It seemed to me that the laptop people were always the ones buying a single cup of coffee or just a soda, rather than a whole meal. This leads me to believe that frequent Internet users are more intelligent than non-frequent Internet users, because who the fuck would buy food from Panera?
  • by Anonymous Coward on Thursday February 17, 2005 @04:30PM (#11704035)
    Last thing you want at a place that serves food is people buying a single cup of coffee and taking up valuable seating during lunch hour rush. If I can't see a place to sit when I walk into a "counter service" resteraunt for food, I'll leave and walk down to the next.
  • by krswan (465308) on Thursday February 17, 2005 @04:45PM (#11704229)
    Switch to Firefox, it works fine on my mac at the local Panara.
  • by Travis Fisher (141842) on Thursday February 17, 2005 @04:49PM (#11704289)
    At least at the local Panera, their free wireless connection comes equipped with the SonicWall "firewall" which blocks visits to web sites based on substrings contained in the url. The list of substrings includes things like "sm" and "cum" -- so for instance you can't google for "cosmonaut" or "accumulator" or visit the Southern Methodist University web pages. Unless, of course, you take the care to use the escape codes %xx in place of one or more of these letters...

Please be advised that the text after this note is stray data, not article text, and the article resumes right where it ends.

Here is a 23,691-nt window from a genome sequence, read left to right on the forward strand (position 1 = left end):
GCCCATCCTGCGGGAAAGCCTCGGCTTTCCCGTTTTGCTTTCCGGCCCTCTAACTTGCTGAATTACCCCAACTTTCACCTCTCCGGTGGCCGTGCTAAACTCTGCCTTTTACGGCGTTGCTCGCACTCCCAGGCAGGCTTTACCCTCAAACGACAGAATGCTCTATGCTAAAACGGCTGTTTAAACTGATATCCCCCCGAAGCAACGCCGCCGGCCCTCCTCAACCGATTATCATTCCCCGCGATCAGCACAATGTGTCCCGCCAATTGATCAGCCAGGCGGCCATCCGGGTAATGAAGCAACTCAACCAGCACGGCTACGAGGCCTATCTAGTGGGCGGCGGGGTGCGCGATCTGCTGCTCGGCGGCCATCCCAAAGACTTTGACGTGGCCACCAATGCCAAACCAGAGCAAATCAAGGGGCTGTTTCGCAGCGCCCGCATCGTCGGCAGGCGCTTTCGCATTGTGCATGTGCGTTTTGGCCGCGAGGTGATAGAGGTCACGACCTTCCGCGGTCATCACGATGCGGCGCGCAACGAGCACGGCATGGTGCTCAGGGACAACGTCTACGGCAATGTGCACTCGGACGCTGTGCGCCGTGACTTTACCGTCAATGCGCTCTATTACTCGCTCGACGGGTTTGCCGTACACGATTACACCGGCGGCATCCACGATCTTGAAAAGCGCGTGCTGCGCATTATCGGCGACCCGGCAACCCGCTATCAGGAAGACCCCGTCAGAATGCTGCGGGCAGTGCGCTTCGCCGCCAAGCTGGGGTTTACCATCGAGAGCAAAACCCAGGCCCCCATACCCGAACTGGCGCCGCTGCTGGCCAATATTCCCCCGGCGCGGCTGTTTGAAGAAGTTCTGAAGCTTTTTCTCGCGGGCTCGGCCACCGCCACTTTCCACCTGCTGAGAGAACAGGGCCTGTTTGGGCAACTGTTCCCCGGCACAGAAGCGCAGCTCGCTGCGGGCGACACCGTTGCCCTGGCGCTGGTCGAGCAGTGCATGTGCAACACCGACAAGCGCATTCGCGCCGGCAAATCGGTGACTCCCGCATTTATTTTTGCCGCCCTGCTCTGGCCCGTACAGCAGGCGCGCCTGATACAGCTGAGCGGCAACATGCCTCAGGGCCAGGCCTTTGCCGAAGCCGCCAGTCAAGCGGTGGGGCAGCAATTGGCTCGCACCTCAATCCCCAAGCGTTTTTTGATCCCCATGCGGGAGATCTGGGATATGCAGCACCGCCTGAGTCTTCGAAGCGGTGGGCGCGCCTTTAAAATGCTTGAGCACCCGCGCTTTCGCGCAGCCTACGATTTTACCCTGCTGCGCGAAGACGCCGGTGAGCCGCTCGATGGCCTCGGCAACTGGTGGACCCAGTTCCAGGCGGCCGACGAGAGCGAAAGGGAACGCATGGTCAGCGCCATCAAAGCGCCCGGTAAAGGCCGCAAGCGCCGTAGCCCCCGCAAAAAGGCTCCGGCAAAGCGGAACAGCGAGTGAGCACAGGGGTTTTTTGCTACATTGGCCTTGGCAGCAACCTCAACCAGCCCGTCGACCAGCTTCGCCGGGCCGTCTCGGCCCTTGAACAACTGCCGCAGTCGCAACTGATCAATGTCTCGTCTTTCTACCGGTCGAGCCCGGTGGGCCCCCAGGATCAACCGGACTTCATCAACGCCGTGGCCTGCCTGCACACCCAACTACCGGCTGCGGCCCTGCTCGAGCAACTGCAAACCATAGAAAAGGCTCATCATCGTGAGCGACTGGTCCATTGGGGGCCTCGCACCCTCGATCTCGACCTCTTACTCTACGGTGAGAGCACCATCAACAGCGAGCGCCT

Just wondering, is this paragon of stupidity in place at other Panera locations?
  • by SIGBUS (8236) on Thursday February 17, 2005 @05:13PM (#11704591) Homepage
    One night, I noticed that some (but not all) of the images on BoingBoing [boingboing.net] were not loading. Just for kicks, I right-clicked one of the broken images, and saw that the url led here [craphound.com]. Sure enough, I tried going there and got "Forbidden Category 'Adult/Mature Content.'"
  • by RafeDawg (138303) on Thursday February 17, 2005 @05:14PM (#11704601)
    This is marketing hype poorly disguised as a news story. The whole article reads like it was copied verbatim from a press release for large scale wireless network solutions. It begins:

    GoRemote Internet Communications, Inc. (Nasdaq: GRIC) today further extended its leadership...

    Panera bread is held up as a great success story for this technology. The only mention the article makes about Panera actually being the largest wi-fi provider is the following:

    "Panera Bread (Nasdaq: PNRA) is the largest provider of free Wi-Fi Internet access in the United States with 575 bakery-cafes in 30 states currently offering the free service to our customers," said Panera Bread Chief Marketing Officer Michael Markowitz.

    So what Slashdot, we are to believe that Panera is the largest provider because their head marketing troll says so? Jesus, have a little journalistic integrity.
  • by djp928 (516044) on Thursday February 17, 2005 @05:16PM (#11704631) Homepage
    It can if their proxy automatically routes you to an IP address whenever you start making HTTP requests.

    -- Dave

"Floggings will continue until morale improves." -- anonymous flyer being distributed at Exxon USA